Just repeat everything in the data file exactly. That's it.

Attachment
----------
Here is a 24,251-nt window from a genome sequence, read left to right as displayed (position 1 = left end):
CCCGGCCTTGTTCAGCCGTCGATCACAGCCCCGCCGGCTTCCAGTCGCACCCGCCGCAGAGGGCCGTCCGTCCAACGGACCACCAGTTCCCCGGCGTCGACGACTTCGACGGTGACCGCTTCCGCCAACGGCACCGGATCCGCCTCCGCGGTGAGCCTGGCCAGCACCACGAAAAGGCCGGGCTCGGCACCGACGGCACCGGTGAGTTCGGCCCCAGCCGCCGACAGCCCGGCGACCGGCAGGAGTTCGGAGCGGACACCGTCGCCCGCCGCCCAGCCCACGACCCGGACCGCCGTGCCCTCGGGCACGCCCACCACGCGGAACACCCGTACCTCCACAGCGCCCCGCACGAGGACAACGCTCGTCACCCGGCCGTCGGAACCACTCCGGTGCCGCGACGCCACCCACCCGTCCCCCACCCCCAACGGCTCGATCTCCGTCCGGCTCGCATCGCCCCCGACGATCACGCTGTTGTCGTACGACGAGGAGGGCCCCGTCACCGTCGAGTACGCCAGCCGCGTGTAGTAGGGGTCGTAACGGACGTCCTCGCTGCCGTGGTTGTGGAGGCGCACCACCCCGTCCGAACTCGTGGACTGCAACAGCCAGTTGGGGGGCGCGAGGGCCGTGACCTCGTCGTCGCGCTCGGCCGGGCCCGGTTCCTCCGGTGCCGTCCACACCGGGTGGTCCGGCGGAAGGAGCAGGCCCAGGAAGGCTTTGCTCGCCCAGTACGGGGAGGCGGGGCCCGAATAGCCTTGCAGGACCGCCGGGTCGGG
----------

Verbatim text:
Here is a 24,251-nt window from a genome sequence, read left to right as displayed (position 1 = left end):
CCCGGCCTTGTTCAGCCGTCGATCACAGCCCCGCCGGCTTCCAGTCGCACCCGCCGCAGAGGGCCGTCCGTCCAACGGACCACCAGTTCCCCGGCGTCGACGACTTCGACGGTGACCGCTTCCGCCAACGGCACCGGATCCGCCTCCGCGGTGAGCCTGGCCAGCACCACGAAAAGGCCGGGCTCGGCACCGACGGCACCGGTGAGTTCGGCCCCAGCCGCCGACAGCCCGGCGACCGGCAGGAGTTCGGAGCGGACACCGTCGCCCGCCGCCCAGCCCACGACCCGGACCGCCGTGCCCTCGGGCACGCCCACCACGCGGAACACCCGTACCTCCACAGCGCCCCGCACGAGGACAACGCTCGTCACCCGGCCGTCGGAACCACTCCGGTGCCGCGACGCCACCCACCCGTCCCCCACCCCCAACGGCTCGATCTCCGTCCGGCTCGCATCGCCCCCGACGATCACGCTGTTGTCGTACGACGAGGAGGGCCCCGTCACCGTCGAGTACGCCAGCCGCGTGTAGTAGGGGTCGTAACGGACGTCCTCGCTGCCGTGGTTGTGGAGGCGCACCACCCCGTCCGAACTCGTGGACTGCAACAGCCAGTTGGGGGGCGCGAGGGCCGTGACCTCGTCGTCGCGCTCGGCCGGGCCCGGTTCCTCCGGTGCCGTCCACACCGGGTGGTCCGGCGGAAGGAGCAGGCCCAGGAAGGCTTTGCTCGCCCAGTACGGGGAGGCGGGGCCCGAATAGCCTTGCAGGACCGCCGGGTCGGG